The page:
Coping with your child’s food allergies is complicated enough, but parenting a teenager who is discovering his or her independence changes the parenting dynamic completely.
Parent: “You left your epinephrine auto-injectors home last night when you went out. This is life-saving medication. What were you thinking? It must be with you at all times!”
Teen: “Mom, you are absolutely right. Thanks for talking with me. I wasn’t clear on the importance of always carrying epinephrine, but now I get it. This will never happen again.” Said no teenager ever!
If you’re a parent of a teen, you know you can’t get through to them in the ways that you could back when they were a reasonably compliant child. You may wonder if you’re the one doing something wrong. It may seem like your teen talks back, argues and sulks more than you ever dreamed of doing when you were growing up. What’s happening?
First, there is a big difference in how we parent today. Parents (thankfully) no longer discipline with physical punishment. For those of us of a certain age, the fear held over our heads was a strong motivation for us to comply with our parents’ wishes. Today’s kids don’t know that fear.
Secondly, during adolescence teens are beginning the process of separating from mom and dad. They seek independence. They focus on the ways that they are different from us as their friends take on a more important role in their lives.
The good news is that we can still influence our kids. However, with teenagers, you will need to adjust how and when you communicate.
Connect in a positive way
Some teens can’t walk into a room without being asked to do something or having their parents criticize them. I catch myself doing this all of the time.
Parent: “Are you ever going to put those jeans in the wash?” Or, “You need a haircut.” Or, “Did you empty the dishwasher?”
Not fun. Look for something your teen is doing right. Or better yet, find something to do together, even if it’s taking her clothes shopping or dropping him at a friend’s house. Commit to having certain encounters where you focus on the positive.
Don’t lecture or argue
Your teen knows how you want him to manage his food allergies. Still, you should expect that he will never be 100 percent compliant, as nerve-racking as that may be. If a rule is broken, reinforce it, but lecturing may make your teen angry or check out.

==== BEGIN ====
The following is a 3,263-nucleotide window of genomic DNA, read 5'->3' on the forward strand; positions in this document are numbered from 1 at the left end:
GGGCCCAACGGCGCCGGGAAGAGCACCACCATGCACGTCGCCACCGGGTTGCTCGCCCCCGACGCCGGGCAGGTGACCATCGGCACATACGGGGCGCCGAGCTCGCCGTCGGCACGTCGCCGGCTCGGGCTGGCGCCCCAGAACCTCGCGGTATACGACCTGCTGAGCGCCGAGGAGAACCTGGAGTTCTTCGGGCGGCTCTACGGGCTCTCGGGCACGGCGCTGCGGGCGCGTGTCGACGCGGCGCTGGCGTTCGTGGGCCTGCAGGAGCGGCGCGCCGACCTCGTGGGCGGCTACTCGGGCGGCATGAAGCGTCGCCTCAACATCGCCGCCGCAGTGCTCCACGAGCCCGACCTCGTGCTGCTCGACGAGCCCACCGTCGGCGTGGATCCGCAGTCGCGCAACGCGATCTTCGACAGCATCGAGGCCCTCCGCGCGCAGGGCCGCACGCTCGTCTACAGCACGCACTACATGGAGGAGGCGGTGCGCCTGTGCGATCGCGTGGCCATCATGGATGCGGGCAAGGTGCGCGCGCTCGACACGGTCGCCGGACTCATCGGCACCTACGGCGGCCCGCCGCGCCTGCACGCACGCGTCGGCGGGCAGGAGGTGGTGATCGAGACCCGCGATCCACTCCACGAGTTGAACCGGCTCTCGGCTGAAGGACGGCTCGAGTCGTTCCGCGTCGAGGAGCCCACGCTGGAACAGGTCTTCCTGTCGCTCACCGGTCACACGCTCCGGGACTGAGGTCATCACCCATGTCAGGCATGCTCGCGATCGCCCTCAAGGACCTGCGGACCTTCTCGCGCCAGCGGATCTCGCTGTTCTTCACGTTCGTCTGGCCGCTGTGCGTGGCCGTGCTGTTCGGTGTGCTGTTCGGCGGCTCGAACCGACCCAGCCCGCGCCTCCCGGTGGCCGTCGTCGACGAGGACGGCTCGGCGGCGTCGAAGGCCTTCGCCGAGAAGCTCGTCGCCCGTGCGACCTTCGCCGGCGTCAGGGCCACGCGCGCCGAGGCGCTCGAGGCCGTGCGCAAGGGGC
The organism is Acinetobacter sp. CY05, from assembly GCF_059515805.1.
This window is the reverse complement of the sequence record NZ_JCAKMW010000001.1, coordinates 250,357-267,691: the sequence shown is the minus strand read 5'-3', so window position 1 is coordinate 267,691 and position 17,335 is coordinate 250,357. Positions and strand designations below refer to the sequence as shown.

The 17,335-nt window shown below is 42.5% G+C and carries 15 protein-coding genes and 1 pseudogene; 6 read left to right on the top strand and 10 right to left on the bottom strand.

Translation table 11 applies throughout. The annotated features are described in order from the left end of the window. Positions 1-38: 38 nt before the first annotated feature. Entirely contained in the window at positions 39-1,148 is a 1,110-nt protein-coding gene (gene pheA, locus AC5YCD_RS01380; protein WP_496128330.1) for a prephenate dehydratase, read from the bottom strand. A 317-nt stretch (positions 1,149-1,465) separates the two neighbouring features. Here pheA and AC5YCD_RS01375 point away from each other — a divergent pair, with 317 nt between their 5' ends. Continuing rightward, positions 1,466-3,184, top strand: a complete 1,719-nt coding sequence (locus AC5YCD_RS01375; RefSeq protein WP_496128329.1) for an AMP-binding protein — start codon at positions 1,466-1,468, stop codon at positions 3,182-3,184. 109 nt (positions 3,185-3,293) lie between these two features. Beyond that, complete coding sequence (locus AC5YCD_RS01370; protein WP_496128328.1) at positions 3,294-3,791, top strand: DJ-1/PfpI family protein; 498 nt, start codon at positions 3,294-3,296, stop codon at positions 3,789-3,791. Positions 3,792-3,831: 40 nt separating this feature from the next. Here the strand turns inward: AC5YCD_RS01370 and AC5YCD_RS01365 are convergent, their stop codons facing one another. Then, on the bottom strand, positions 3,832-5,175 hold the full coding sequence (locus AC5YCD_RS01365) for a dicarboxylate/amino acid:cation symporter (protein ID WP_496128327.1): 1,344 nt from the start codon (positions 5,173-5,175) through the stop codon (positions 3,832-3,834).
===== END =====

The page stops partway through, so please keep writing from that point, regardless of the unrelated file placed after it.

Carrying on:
Parent: “You need to take a sandwich to Jesse’s house.”
Teen: “Nah, I just won’t eat there.” (A secret invitation to argue.)
Parent: (Tempted to lecture but instead repeats the command.) “You need to take a sandwich to Jesse’s house.”
Teen: “Ugh, you’re such a pain!” (Makes sandwich.)
Wait for the window
Don’t chase after your teen to communicate. Be like a lighthouse – a stable touchpoint they can come to when needed. When your teen approaches you to talk, be receptive. No matter if you’re on your way to an office emergency or a meeting with the Pope, take a breath and really listen.
Teen: “I saw my old girlfriend Nina at the park yesterday.”
Parent: (Needing to be at the airport in 45 minutes but calmly replying.) “Oh yeah? What was that like?”
There will be times when you need to enforce an unbreakable rule. In other areas, it’s wise to cut a teen some slack.
Parent: “You need to take your backpack to the school picnic.”
Teen: “That’s insane! I can’t take a backpack to a picnic. I’ll look like a dork.”
Parent: “Well, you need to bring your epinephrine. I saw these small slings at the mall. What about something like this?”
Also, don’t get caught up in the letter of the law if a teen is following the spirit of the law.
Parent: “I made safe brownies you can take to the party.”
Teen: “I have Skittles in my bag.”
Parent: “Great!” (Biting down hard on tongue.)
When things get ugly, and they can with teens, get out the childhood photos and drawings from preschool. Connect to that little guy or girl from many years ago. The tougher times will pass and that innocent soul is still in there, trying to find a way to adulthood. No matter how much your teen rebels against your rules, questions your judgment, or even denies your existence, they’ll never doubt your love.
First published in Allergic Living magazine; learn about the new e-magazine here.